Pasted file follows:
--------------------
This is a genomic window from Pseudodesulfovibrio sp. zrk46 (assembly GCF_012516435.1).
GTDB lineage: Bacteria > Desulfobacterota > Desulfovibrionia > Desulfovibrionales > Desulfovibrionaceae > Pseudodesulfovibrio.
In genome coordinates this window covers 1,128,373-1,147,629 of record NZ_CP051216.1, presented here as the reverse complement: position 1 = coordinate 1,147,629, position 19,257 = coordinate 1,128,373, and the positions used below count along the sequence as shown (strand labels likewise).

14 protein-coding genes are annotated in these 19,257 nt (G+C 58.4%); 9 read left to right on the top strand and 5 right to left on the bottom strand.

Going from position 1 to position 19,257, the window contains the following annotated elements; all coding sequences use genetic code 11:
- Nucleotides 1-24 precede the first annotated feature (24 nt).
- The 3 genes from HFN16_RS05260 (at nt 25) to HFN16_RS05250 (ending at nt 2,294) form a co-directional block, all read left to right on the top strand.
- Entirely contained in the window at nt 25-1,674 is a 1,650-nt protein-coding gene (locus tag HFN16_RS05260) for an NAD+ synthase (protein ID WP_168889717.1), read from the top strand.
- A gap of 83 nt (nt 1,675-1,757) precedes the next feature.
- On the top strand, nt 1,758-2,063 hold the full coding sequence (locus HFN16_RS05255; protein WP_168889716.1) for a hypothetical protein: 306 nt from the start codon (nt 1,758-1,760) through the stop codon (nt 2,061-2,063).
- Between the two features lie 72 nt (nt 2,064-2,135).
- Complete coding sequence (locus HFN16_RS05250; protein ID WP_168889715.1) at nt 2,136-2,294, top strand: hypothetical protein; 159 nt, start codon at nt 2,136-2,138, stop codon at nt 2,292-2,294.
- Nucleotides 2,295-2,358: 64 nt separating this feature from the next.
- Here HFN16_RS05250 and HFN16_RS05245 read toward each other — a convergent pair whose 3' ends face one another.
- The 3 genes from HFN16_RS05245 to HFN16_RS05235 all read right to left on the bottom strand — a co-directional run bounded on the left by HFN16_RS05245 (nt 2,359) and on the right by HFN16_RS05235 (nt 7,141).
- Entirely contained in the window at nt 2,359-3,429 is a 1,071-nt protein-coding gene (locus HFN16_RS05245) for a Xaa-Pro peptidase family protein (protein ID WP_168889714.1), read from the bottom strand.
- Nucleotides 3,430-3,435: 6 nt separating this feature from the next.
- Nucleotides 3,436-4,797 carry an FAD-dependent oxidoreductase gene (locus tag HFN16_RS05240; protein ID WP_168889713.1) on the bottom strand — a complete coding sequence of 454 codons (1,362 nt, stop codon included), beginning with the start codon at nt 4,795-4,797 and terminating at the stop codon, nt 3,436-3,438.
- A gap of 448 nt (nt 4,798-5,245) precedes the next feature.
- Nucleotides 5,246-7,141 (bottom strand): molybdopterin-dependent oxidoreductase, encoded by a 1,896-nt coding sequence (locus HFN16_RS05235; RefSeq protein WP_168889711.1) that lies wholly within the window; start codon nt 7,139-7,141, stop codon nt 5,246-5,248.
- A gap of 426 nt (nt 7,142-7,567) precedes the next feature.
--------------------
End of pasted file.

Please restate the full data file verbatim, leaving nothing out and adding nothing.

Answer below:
This is a genomic window from Pseudodesulfovibrio sp. zrk46 (assembly GCF_012516435.1).
GTDB lineage: Bacteria > Desulfobacterota > Desulfovibrionia > Desulfovibrionales > Desulfovibrionaceae > Pseudodesulfovibrio.
In genome coordinates this window covers 1,128,373-1,147,629 of record NZ_CP051216.1, presented here as the reverse complement: position 1 = coordinate 1,147,629, position 19,257 = coordinate 1,128,373, and the positions used below count along the sequence as shown (strand labels likewise).

14 protein-coding genes are annotated in these 19,257 nt (G+C 58.4%); 9 read left to right on the top strand and 5 right to left on the bottom strand.

Going from position 1 to position 19,257, the window contains the following annotated elements; all coding sequences use genetic code 11:
- Nucleotides 1-24 precede the first annotated feature (24 nt).
- The 3 genes from HFN16_RS05260 (at nt 25) to HFN16_RS05250 (ending at nt 2,294) form a co-directional block, all read left to right on the top strand.
- Entirely contained in the window at nt 25-1,674 is a 1,650-nt protein-coding gene (locus tag HFN16_RS05260) for an NAD+ synthase (protein ID WP_168889717.1), read from the top strand.
- A gap of 83 nt (nt 1,675-1,757) precedes the next feature.
- On the top strand, nt 1,758-2,063 hold the full coding sequence (locus HFN16_RS05255; protein WP_168889716.1) for a hypothetical protein: 306 nt from the start codon (nt 1,758-1,760) through the stop codon (nt 2,061-2,063).
- Between the two features lie 72 nt (nt 2,064-2,135).
- Complete coding sequence (locus HFN16_RS05250; protein ID WP_168889715.1) at nt 2,136-2,294, top strand: hypothetical protein; 159 nt, start codon at nt 2,136-2,138, stop codon at nt 2,292-2,294.
- Nucleotides 2,295-2,358: 64 nt separating this feature from the next.
- Here HFN16_RS05250 and HFN16_RS05245 read toward each other — a convergent pair whose 3' ends face one another.
- The 3 genes from HFN16_RS05245 to HFN16_RS05235 all read right to left on the bottom strand — a co-directional run bounded on the left by HFN16_RS05245 (nt 2,359) and on the right by HFN16_RS05235 (nt 7,141).
- Entirely contained in the window at nt 2,359-3,429 is a 1,071-nt protein-coding gene (locus HFN16_RS05245) for a Xaa-Pro peptidase family protein (protein ID WP_168889714.1), read from the bottom strand.
- Nucleotides 3,430-3,435: 6 nt separating this feature from the next.
- Nucleotides 3,436-4,797 carry an FAD-dependent oxidoreductase gene (locus tag HFN16_RS05240; protein ID WP_168889713.1) on the bottom strand — a complete coding sequence of 454 codons (1,362 nt, stop codon included), beginning with the start codon at nt 4,795-4,797 and terminating at the stop codon, nt 3,436-3,438.
- A gap of 448 nt (nt 4,798-5,245) precedes the next feature.
- Nucleotides 5,246-7,141 (bottom strand): molybdopterin-dependent oxidoreductase, encoded by a 1,896-nt coding sequence (locus HFN16_RS05235; RefSeq protein WP_168889711.1) that lies wholly within the window; start codon nt 7,139-7,141, stop codon nt 5,246-5,248.
- A gap of 426 nt (nt 7,142-7,567) precedes the next feature.